Postmaster General Winton M. Blount announced there will be no mail deliveries on Monday and all post offices will be closed. Chief Justice Earl Warren announced that the Supreme Court would formally convene at 10 A.M. on Monday but would adjourn promptly without transacting any business.
General Eisenhower’s brother Milton S. of Baltimore, former president of Johns Hopkins University, arrived at the hospital just ahead of the Presidential party. The other surviving brother, Edgar N., lives in Tacoma, Washington.
Behind the President’s limousine followed one with Secretary of State William P. Rogers, Secretary of Defense Melvin R. Laird, Henry A. Kissinger, special Presidential assistant for national security affairs, and Bryce Harlow, White House legislative liaison chief, who had held the same post under President Eisenhower.
They joined the Eisenhower family in Mrs. Eisenhower’s third-floor suite, adjoining that of General Eisenhower.
The family included David Eisenhower, the general’s grandson, and his wife, the former Julie Nixon, daughter of the President. They had remained in an anteroom while the former President’s wife Mamie, his son, John, and the latter’s wife Barbara, remained at his bedside until the end.
Tributes to General Eisenhower were numerous. President Nixon said of the man with whom he worked for eight years as Vice President that “he spoke with a moral authority seldom equaled in American public life.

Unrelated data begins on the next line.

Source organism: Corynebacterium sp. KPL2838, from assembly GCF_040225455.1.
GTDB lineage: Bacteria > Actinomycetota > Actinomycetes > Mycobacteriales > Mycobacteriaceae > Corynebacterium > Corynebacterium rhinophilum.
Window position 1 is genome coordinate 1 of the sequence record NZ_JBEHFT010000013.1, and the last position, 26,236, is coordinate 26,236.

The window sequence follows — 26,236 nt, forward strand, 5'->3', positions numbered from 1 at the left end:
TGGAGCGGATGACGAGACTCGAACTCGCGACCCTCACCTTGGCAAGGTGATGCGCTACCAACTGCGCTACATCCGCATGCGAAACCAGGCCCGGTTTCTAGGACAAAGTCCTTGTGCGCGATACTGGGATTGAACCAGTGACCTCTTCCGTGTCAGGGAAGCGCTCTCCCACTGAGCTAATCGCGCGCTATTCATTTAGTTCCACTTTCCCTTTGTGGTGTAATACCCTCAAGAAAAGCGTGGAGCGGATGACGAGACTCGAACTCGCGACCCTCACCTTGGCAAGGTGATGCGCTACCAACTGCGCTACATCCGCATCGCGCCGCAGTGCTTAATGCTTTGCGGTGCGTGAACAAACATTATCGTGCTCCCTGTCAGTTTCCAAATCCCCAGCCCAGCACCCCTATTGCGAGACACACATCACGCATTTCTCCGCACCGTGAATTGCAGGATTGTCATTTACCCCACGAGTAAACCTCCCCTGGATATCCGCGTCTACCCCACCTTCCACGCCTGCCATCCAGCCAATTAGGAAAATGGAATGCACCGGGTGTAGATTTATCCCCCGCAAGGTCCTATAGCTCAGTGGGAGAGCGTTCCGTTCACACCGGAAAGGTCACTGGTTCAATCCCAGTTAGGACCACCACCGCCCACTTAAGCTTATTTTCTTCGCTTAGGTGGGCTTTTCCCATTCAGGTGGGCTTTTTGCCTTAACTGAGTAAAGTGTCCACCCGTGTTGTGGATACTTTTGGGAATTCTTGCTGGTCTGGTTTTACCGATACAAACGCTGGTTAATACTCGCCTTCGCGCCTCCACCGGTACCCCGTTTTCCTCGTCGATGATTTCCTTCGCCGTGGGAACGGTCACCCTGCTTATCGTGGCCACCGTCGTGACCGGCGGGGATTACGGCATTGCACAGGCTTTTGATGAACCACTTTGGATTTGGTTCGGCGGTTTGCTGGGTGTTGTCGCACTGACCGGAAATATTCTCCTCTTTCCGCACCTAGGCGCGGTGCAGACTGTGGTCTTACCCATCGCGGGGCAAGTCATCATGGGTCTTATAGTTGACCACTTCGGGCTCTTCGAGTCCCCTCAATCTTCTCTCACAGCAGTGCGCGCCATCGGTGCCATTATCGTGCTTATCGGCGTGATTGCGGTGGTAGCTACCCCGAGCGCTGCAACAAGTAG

“Dwight Eisenhower was selfless,” the President said. “He was devoted to the common cause of humanity, to his beloved country, and to his family and friends. He was both a great man and a good man. To millions the world over he was a symbol of decency and hope.”
In his proclamation President Nixon said, “General Eisenhower’s life will shape the future as it shaped our time.”
“As long as men cherish their freedom,” he said, “Dwight Eisenhower will stand with them, as he stood during war and peace; strong, confident and courageous. Even in death he has left us a great spirit that will never die.”
The President emerged from the hospital red-eyed and silent, entering his waiting limousine and returning to the Executive Mansion. He canceled all appointments for the next five days and left by helicopter for Camp David at Catoctin, Md., accompanied only by an aide.